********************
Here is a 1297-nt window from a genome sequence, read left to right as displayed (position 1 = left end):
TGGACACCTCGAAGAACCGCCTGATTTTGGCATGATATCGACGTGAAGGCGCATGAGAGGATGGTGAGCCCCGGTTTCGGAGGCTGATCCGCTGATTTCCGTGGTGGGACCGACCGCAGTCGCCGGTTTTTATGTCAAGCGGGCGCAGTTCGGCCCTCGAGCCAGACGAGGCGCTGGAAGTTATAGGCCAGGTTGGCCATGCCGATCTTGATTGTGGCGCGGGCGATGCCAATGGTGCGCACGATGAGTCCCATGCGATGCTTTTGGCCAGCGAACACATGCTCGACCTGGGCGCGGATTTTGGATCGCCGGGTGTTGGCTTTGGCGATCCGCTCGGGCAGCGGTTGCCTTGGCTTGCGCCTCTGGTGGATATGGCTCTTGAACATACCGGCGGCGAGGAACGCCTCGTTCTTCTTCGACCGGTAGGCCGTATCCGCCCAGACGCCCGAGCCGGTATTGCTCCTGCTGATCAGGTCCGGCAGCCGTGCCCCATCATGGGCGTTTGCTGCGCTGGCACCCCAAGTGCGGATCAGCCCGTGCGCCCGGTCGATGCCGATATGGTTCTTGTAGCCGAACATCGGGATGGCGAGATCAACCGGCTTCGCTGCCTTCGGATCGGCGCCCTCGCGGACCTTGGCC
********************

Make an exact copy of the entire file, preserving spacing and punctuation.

Here is a 1297-nt window from a genome sequence, read left to right as displayed (position 1 = left end):
TGGACACCTCGAAGAACCGCCTGATTTTGGCATGATATCGACGTGAAGGCGCATGAGAGGATGGTGAGCCCCGGTTTCGGAGGCTGATCCGCTGATTTCCGTGGTGGGACCGACCGCAGTCGCCGGTTTTTATGTCAAGCGGGCGCAGTTCGGCCCTCGAGCCAGACGAGGCGCTGGAAGTTATAGGCCAGGTTGGCCATGCCGATCTTGATTGTGGCGCGGGCGATGCCAATGGTGCGCACGATGAGTCCCATGCGATGCTTTTGGCCAGCGAACACATGCTCGACCTGGGCGCGGATTTTGGATCGCCGGGTGTTGGCTTTGGCGATCCGCTCGGGCAGCGGTTGCCTTGGCTTGCGCCTCTGGTGGATATGGCTCTTGAACATACCGGCGGCGAGGAACGCCTCGTTCTTCTTCGACCGGTAGGCCGTATCCGCCCAGACGCCCGAGCCGGTATTGCTCCTGCTGATCAGGTCCGGCAGCCGTGCCCCATCATGGGCGTTTGCTGCGCTGGCACCCCAAGTGCGGATCAGCCCGTGCGCCCGGTCGATGCCGATATGGTTCTTGTAGCCGAACATCGGGATGGCGAGATCAACCGGCTTCGCTGCCTTCGGATCGGCGCCCTCGCGGACCTTGGCC